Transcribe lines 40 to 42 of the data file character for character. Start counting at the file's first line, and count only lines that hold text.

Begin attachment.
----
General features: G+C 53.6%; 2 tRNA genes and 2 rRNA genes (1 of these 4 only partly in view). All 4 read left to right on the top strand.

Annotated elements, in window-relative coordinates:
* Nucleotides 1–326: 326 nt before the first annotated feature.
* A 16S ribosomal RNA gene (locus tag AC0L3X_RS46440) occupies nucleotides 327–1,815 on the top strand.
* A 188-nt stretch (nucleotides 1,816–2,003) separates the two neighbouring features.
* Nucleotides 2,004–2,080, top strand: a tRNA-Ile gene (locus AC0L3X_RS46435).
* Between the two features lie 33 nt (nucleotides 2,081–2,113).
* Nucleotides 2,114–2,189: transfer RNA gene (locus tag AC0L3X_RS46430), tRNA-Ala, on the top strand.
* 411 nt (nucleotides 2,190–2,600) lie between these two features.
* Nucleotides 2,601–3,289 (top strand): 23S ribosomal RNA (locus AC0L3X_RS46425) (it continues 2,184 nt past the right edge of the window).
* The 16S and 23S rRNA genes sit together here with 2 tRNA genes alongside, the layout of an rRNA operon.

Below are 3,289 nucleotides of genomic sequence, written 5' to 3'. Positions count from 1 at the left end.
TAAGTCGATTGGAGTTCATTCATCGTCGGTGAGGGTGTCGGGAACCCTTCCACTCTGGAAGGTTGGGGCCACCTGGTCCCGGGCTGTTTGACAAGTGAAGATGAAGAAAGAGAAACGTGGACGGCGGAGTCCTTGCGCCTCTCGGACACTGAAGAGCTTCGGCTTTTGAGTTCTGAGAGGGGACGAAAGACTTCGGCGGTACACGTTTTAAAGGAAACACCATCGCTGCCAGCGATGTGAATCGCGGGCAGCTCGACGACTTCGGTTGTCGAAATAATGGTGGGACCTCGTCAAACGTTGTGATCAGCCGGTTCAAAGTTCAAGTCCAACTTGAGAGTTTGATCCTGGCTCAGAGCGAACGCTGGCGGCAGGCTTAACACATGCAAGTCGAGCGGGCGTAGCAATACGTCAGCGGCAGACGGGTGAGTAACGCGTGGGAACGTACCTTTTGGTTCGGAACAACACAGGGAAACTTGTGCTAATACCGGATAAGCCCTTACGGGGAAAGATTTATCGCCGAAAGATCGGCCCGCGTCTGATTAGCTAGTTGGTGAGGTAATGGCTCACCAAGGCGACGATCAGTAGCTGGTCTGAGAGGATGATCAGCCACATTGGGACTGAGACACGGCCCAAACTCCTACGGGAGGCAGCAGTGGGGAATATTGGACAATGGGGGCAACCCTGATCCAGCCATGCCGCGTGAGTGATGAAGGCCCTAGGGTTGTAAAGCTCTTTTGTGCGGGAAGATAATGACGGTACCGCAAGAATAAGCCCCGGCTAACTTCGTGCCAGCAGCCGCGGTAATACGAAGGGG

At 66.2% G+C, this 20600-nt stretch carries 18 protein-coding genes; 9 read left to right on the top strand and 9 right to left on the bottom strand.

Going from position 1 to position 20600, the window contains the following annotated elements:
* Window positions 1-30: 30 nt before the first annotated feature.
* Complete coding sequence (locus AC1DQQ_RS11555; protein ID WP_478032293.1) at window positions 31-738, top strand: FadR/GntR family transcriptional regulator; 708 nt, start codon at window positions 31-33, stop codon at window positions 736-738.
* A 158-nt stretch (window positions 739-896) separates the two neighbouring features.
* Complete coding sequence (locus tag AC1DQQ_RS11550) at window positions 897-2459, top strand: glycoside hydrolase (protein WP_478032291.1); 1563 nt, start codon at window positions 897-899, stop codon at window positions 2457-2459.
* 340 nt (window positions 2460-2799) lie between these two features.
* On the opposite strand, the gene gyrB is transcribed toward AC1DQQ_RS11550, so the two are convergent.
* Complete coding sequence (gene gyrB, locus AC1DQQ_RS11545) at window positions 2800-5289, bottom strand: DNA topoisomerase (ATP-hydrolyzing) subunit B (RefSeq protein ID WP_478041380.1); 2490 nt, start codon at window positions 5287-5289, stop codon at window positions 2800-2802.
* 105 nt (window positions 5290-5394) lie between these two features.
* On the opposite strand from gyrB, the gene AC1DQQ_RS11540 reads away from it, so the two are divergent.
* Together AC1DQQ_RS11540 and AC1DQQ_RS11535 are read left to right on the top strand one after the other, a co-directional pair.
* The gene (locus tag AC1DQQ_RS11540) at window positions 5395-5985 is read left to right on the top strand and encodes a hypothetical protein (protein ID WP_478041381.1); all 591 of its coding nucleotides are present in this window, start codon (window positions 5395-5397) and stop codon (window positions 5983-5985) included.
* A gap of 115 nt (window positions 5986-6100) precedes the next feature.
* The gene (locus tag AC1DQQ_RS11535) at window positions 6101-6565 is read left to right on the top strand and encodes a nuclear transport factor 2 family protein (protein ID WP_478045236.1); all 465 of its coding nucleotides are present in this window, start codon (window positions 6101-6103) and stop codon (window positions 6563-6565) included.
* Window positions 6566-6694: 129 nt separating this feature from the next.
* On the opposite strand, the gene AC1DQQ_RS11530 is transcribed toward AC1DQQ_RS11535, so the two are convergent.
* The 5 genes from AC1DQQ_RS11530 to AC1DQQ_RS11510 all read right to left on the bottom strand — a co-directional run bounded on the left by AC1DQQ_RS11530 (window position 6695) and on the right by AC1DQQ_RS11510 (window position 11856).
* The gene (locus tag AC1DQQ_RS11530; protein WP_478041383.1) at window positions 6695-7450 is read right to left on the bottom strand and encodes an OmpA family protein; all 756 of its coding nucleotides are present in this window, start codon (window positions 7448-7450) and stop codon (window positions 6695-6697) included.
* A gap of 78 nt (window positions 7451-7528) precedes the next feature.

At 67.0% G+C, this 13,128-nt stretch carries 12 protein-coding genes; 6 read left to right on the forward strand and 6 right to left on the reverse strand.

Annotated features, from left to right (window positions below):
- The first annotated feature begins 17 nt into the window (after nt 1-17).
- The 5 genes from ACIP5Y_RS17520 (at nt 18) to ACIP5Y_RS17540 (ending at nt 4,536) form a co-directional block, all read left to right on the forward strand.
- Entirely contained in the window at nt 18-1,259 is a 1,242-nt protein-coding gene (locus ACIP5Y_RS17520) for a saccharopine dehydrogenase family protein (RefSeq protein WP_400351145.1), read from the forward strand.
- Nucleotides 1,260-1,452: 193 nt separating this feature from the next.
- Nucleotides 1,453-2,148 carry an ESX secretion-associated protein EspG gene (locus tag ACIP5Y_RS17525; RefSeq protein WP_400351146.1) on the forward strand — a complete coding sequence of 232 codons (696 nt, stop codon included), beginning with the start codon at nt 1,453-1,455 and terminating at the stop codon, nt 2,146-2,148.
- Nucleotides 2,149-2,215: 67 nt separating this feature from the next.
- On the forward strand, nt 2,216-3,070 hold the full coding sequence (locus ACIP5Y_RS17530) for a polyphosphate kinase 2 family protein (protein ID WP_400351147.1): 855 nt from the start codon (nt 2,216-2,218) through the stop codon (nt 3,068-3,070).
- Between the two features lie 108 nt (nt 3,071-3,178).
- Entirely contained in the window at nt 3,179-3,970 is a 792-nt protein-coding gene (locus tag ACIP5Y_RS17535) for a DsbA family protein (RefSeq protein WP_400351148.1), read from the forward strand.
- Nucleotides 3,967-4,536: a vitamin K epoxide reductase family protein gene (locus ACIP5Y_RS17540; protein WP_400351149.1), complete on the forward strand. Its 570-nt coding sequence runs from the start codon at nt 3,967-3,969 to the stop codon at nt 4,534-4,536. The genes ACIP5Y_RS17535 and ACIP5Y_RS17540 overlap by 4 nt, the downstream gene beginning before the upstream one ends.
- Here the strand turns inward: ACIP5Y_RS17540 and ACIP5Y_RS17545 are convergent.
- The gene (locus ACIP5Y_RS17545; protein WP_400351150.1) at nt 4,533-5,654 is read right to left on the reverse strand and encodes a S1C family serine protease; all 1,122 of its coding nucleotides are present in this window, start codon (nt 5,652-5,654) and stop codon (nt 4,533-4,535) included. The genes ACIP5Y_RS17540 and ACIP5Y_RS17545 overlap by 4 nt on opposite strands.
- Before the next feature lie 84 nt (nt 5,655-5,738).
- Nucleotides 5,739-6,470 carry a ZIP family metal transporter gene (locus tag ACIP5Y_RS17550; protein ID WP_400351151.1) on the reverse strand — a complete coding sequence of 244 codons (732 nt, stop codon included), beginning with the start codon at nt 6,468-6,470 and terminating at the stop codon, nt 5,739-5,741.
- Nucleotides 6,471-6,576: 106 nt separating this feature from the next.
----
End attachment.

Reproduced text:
- Nucleotides 1,453-2,148 carry an ESX secretion-associated protein EspG gene (locus tag ACIP5Y_RS17525; RefSeq protein WP_400351146.1) on the forward strand — a complete coding sequence of 232 codons (696 nt, stop codon included), beginning with the start codon at nt 1,453-1,455 and terminating at the stop codon, nt 2,146-2,148.
- Nucleotides 2,149-2,215: 67 nt separating this feature from the next.
- On the forward strand, nt 2,216-3,070 hold the full coding sequence (locus ACIP5Y_RS17530) for a polyphosphate kinase 2 family protein (protein ID WP_400351147.1): 855 nt from the start codon (nt 2,216-2,218) through the stop codon (nt 3,068-3,070).